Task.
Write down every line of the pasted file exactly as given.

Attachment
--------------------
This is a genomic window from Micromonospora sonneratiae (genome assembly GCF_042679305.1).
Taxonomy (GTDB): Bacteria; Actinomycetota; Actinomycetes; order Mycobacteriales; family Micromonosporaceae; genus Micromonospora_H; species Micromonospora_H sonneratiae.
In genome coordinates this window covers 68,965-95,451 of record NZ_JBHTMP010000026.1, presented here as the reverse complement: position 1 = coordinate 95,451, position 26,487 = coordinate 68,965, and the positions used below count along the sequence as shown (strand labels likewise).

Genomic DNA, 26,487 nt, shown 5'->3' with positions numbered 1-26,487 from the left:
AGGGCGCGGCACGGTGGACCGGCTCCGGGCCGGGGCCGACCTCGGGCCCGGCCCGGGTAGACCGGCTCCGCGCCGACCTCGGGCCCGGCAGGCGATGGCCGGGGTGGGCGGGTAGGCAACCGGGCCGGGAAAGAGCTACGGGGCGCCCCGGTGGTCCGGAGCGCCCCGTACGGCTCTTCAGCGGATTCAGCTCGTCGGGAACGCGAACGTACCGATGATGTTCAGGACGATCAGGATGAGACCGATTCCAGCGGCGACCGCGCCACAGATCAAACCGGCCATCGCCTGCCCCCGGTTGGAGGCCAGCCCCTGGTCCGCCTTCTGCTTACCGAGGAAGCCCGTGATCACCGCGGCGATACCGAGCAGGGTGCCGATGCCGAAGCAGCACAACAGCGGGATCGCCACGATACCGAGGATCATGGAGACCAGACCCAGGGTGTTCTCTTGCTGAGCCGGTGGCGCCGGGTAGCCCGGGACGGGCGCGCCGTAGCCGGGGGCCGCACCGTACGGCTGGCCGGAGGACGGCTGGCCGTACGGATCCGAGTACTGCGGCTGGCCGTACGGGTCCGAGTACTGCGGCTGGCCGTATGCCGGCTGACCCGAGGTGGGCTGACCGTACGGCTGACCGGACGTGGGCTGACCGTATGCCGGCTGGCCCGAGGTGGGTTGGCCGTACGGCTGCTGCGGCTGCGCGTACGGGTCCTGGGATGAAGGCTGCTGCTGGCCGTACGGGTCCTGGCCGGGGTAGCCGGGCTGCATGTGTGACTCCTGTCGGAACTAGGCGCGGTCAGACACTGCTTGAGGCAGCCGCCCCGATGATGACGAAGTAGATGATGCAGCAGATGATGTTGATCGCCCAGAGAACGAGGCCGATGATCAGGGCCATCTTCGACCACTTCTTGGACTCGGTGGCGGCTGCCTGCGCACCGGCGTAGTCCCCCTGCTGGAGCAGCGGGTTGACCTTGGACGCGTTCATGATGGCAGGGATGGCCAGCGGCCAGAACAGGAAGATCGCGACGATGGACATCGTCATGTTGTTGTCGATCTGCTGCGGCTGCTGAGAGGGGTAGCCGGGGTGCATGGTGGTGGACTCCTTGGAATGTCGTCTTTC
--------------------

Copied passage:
This is a genomic window from Micromonospora sonneratiae (genome assembly GCF_042679305.1).
Taxonomy (GTDB): Bacteria; Actinomycetota; Actinomycetes; order Mycobacteriales; family Micromonosporaceae; genus Micromonospora_H; species Micromonospora_H sonneratiae.
In genome coordinates this window covers 68,965-95,451 of record NZ_JBHTMP010000026.1, presented here as the reverse complement: position 1 = coordinate 95,451, position 26,487 = coordinate 68,965, and the positions used below count along the sequence as shown (strand labels likewise).

Genomic DNA, 26,487 nt, shown 5'->3' with positions numbered 1-26,487 from the left:
AGGGCGCGGCACGGTGGACCGGCTCCGGGCCGGGGCCGACCTCGGGCCCGGCCCGGGTAGACCGGCTCCGCGCCGACCTCGGGCCCGGCAGGCGATGGCCGGGGTGGGCGGGTAGGCAACCGGGCCGGGAAAGAGCTACGGGGCGCCCCGGTGGTCCGGAGCGCCCCGTACGGCTCTTCAGCGGATTCAGCTCGTCGGGAACGCGAACGTACCGATGATGTTCAGGACGATCAGGATGAGACCGATTCCAGCGGCGACCGCGCCACAGATCAAACCGGCCATCGCCTGCCCCCGGTTGGAGGCCAGCCCCTGGTCCGCCTTCTGCTTACCGAGGAAGCCCGTGATCACCGCGGCGATACCGAGCAGGGTGCCGATGCCGAAGCAGCACAACAGCGGGATCGCCACGATACCGAGGATCATGGAGACCAGACCCAGGGTGTTCTCTTGCTGAGCCGGTGGCGCCGGGTAGCCCGGGACGGGCGCGCCGTAGCCGGGGGCCGCACCGTACGGCTGGCCGGAGGACGGCTGGCCGTACGGATCCGAGTACTGCGGCTGGCCGTACGGGTCCGAGTACTGCGGCTGGCCGTATGCCGGCTGACCCGAGGTGGGCTGACCGTACGGCTGACCGGACGTGGGCTGACCGTATGCCGGCTGGCCCGAGGTGGGTTGGCCGTACGGCTGCTGCGGCTGCGCGTACGGGTCCTGGGATGAAGGCTGCTGCTGGCCGTACGGGTCCTGGCCGGGGTAGCCGGGCTGCATGTGTGACTCCTGTCGGAACTAGGCGCGGTCAGACACTGCTTGAGGCAGCCGCCCCGATGATGACGAAGTAGATGATGCAGCAGATGATGTTGATCGCCCAGAGAACGAGGCCGATGATCAGGGCCATCTTCGACCACTTCTTGGACTCGGTGGCGGCTGCCTGCGCACCGGCGTAGTCCCCCTGCTGGAGCAGCGGGTTGACCTTGGACGCGTTCATGATGGCAGGGATGGCCAGCGGCCAGAACAGGAAGATCGCGACGATGGACATCGTCATGTTGTTGTCGATCTGCTGCGGCTGCTGAGAGGGGTAGCCGGGGTGCATGGTGGTGGACTCCTTGGAATGTCGTCTTTC